I’m usually late to the game. That’s been a running theme in my life since the early ’80s, when, as a result of my Hebrew-Israelite years, I found myself often years behind on pop culture trends. New books, new music, new dance moves, new colloquialisms, new movies. I might as well declared myself as an adult in April ’81, at least as far as the ’80s were concerned. Yet I did catch up, sometimes taking as long as a decade to get a punchline to a joke that my nemesis and classmate Alex made in seventh grade.
But not following the herd has its benefits, too. For one, I’ve gotten to look at things from a fresh perspective (some would even say as an outsider — that’s accurate as well), without succumbing to hype or groupthink about a piece of culture. Waiting also has meant that I’ve often read reviews of movies but managed to miss content-based details and that I’ve read books without forming an opinion based on its popularity ahead of my read (it’s also true about my path to Christianity). Being forced by circumstance to wait has meant that I am less apt to make sweeping declarations like “I grew up on hip-hop” when I in fact grew up with it, not on it like a drug.
With 12 Years A Slave (2013), though, I wanted to see it even before it came out here in the DC area in August. I’d heard about this film for months even before it was out in “select cities” in the US. Between Chiwetel Ejiofor and Michael Fassbender — two supreme British actors — I knew the film would be good. And depressing. And sad. And anger-inducing. And stomach churning. It would be an emotional roller-coaster-ride akin to my introduction to Roots on ABC in February ’77, when I was only seven years old.
So what stopped me from seeing it? My ten-year-old son. I wanted him to see the film with me. But I also knew that he would have a lot of questions. Outside of family and his visits to watch me teach my American and World History classes, my son has had little exposure to race in popular culture in an obvious sense. Most of his friends in our suburban, middle-class Silver-Spring-world are White, and his other Black friends have even less exposure to race than our deliberate injections (or inoculations) for our son.
I decided not to take him to see 12 Years A Slave because it would’ve been two hours of questions in a crowded theater, with those sitting around us ready to strangle us for ruining their watching experience. But I did queue it via Netflix weeks before it came out on DVD, with the expectation that we would watch it during his Spring Break, Easter Week.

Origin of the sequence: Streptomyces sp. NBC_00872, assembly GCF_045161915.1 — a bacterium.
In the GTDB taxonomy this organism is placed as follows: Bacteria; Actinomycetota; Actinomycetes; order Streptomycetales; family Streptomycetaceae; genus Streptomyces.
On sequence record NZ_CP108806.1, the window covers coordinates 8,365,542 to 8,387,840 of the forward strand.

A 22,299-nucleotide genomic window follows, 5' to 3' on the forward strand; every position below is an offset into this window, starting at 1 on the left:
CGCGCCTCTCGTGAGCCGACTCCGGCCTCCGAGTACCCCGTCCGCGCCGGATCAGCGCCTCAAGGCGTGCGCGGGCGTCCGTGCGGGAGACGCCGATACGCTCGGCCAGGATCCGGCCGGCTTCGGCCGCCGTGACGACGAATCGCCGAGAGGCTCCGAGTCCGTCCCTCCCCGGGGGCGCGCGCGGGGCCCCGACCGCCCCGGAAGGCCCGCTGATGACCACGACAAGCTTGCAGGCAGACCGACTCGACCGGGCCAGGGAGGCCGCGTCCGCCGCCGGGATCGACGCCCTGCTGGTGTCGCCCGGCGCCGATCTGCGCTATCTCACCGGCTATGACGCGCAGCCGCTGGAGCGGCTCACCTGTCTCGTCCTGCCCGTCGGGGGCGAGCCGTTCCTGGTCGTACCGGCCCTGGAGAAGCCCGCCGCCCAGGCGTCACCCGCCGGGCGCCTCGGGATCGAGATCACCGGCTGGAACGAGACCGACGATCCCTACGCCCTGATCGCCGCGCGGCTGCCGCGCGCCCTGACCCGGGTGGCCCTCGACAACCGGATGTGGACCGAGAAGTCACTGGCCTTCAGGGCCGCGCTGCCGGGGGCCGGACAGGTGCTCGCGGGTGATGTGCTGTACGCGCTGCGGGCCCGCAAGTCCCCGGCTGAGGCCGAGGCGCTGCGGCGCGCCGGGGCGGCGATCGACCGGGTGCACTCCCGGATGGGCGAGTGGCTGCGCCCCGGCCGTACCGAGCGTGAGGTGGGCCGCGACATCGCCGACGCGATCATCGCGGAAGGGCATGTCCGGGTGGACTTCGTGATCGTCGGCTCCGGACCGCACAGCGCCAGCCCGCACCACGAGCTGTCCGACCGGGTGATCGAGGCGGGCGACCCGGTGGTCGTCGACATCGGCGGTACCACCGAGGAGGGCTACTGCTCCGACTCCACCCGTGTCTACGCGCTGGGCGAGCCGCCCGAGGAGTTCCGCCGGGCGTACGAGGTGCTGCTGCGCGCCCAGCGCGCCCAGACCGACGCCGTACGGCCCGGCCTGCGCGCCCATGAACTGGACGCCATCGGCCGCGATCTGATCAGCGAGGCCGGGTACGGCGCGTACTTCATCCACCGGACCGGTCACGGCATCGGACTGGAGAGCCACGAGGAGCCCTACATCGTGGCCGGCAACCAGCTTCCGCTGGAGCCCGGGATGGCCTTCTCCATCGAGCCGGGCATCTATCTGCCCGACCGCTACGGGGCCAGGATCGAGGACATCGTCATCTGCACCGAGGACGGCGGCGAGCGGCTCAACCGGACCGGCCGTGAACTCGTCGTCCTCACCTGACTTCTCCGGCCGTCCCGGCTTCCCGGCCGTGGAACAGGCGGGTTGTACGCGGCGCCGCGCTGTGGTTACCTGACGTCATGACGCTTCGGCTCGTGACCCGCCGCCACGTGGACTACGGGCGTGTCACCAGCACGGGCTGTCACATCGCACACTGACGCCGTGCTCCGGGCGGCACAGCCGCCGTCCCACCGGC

As soon as I told my son that we were watching 12 Years A Slave last week, he became whiny and upset. Whiny because his time away from anime and Disney shows would be interrupted with parenting. Upset because of the movie title and its implications. As my son said to me when he was upset, “You made me watch Roots last year!” Well, we watched three hours of it, enough for him to see the sequence of kidnapping, the Middle Passage, slave auctions, running away, rape, whippings, and Kunta Kinte’s foot cut off. I guess the message of slavery and history really did stick with him!
We finally sat down and watched 12 Years A Slave Thursday evening. And yes, Noah did have a ton of questions, about Solomon Northrup, about free Blacks, kidnapping, mistreatment and the concept of property, about race, sexual attraction and rape, and about the rule of law. But I was more surprised about two things. One, my son sat through most of the two-and-a-quarter hour film, and only got up twice. Two, he paid serious attention in a way that he hadn’t appeared to in watching serious films before.
Still, my son was more than happy to return to his Nintendo 3DS and the land of Disney shows before bedtime that evening. The fact that he fell asleep right after bedtime, though, made it obvious, at least to me, that we’d given him more thought for food about history, race, and his own heritage.
And though I don’t think the movie was as epic as the hype-meisters have presented it to be, it was a great film, with great acting — I’m not sure if todays American actors could’ve pulled off Ejiofor’s, Fassbender’s or Lupita Nyong’o’s roles. 12 Years A Slave is also an important film, at least in terms of interrogating the meaning of race and inhumanity in this world. I just hope that those messages made it into my son’s conscious thinking. Time will tell, but enlightenment is a journey, not a race.